The end of dairy’s ‘dirty secret’? Farms have a year to stop killing male calves
Supermarket support and rising use of sexed semen expected to help UK farmers meet new welfare rules by the end of 2021
Dairy farmers have until the end of next year to prove they are no longer killing male calves on-farm under new rules which will apply to nearly all UK farms from January, the Guardian has learned.
The number of male calves being killed straight after birth, known as the “dirty secret” among farmers, has prompted outrage from animal welfare groups and many within the farming sector.
A Guardian investigation in 2018 estimated that 95,000 were being killed every year within a few days of birth. The lack of viable markets for bull calves and public apathy towards consuming British rosé veal had meant it was sometimes cheaper to kill calves rather than rear them.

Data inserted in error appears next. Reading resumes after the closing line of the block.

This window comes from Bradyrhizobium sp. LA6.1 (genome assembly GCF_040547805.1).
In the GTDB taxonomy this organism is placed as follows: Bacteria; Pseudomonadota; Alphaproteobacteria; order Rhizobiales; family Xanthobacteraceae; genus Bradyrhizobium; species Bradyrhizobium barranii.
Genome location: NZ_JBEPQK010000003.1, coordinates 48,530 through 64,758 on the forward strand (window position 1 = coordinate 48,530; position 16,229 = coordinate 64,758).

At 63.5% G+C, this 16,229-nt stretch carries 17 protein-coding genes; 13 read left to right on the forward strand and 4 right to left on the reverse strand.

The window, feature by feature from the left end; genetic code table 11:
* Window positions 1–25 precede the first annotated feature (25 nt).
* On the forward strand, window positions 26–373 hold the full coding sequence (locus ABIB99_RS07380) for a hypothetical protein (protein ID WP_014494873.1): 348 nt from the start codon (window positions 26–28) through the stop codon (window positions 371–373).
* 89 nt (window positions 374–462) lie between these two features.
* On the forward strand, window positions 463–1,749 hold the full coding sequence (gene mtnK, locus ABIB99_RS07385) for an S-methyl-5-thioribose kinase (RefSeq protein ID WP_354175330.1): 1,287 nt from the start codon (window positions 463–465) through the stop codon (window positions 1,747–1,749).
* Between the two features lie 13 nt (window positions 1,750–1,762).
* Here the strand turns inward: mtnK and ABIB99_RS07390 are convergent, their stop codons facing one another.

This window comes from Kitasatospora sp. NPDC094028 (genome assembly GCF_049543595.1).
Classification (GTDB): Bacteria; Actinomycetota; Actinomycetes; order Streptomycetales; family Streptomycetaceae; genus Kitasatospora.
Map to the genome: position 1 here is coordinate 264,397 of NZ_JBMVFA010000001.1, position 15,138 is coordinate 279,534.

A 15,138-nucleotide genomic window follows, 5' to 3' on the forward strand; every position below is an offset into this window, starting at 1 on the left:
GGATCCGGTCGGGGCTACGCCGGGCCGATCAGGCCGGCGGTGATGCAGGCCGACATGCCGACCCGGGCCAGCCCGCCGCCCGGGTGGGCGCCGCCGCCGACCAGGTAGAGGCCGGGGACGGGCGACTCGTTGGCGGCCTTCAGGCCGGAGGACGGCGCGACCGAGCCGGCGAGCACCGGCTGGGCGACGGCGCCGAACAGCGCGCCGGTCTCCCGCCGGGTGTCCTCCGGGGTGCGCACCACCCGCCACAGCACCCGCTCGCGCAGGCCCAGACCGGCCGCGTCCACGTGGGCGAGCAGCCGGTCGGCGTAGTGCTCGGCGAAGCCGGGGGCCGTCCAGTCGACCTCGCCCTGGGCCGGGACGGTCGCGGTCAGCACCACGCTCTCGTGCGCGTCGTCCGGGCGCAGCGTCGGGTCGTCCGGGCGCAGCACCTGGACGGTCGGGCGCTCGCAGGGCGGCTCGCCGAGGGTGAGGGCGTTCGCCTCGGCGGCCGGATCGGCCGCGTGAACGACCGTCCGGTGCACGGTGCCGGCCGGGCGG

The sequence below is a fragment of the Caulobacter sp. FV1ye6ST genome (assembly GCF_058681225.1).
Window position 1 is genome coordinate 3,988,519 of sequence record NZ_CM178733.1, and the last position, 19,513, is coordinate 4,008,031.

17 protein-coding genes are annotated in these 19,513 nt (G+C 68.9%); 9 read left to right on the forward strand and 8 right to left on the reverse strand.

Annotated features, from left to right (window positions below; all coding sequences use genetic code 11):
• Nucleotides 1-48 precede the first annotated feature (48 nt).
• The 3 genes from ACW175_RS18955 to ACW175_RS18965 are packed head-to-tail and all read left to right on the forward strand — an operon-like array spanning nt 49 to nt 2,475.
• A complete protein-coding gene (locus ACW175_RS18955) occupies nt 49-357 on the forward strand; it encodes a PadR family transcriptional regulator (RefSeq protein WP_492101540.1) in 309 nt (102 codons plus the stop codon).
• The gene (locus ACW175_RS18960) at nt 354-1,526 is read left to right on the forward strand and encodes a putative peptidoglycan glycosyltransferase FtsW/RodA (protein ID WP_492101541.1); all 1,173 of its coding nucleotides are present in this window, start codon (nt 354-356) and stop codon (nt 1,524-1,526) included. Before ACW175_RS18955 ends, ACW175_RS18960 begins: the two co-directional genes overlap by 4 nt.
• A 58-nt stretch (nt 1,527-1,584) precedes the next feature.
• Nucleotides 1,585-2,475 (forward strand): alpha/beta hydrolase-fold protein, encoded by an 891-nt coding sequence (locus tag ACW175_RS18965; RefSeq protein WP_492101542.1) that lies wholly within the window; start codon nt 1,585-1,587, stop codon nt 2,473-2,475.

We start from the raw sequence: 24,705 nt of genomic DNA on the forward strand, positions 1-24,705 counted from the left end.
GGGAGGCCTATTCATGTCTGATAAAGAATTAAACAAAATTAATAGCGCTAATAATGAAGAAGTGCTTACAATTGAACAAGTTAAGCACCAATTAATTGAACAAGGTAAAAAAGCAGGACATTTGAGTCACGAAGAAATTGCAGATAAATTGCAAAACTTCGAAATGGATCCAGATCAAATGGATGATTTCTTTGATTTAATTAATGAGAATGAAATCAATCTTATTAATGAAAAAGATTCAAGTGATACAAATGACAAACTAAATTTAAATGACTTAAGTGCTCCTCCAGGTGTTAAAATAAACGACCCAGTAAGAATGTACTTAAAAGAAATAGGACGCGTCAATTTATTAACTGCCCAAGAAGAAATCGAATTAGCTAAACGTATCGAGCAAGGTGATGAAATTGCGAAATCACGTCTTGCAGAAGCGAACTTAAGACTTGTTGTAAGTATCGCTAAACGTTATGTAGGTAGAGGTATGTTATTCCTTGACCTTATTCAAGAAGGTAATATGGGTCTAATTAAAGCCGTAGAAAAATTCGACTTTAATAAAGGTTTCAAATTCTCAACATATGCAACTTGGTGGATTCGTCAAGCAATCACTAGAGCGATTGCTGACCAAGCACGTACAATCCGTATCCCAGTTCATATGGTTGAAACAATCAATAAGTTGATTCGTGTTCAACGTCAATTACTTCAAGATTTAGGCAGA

However, a rise in the use of sexed semen, which dramatically reduces the number of male calves born, and new retailer policies to help farmers find markets for their calves is leading to a fall in animals being killed.
Around 60,000 male calves are now killed on-farm every year, according to industry estimates, which is around 15% of the bull calves born on dairy farms. But this figure is expected to drop significantly with new rules restricting the killing of calves coming into force from next year.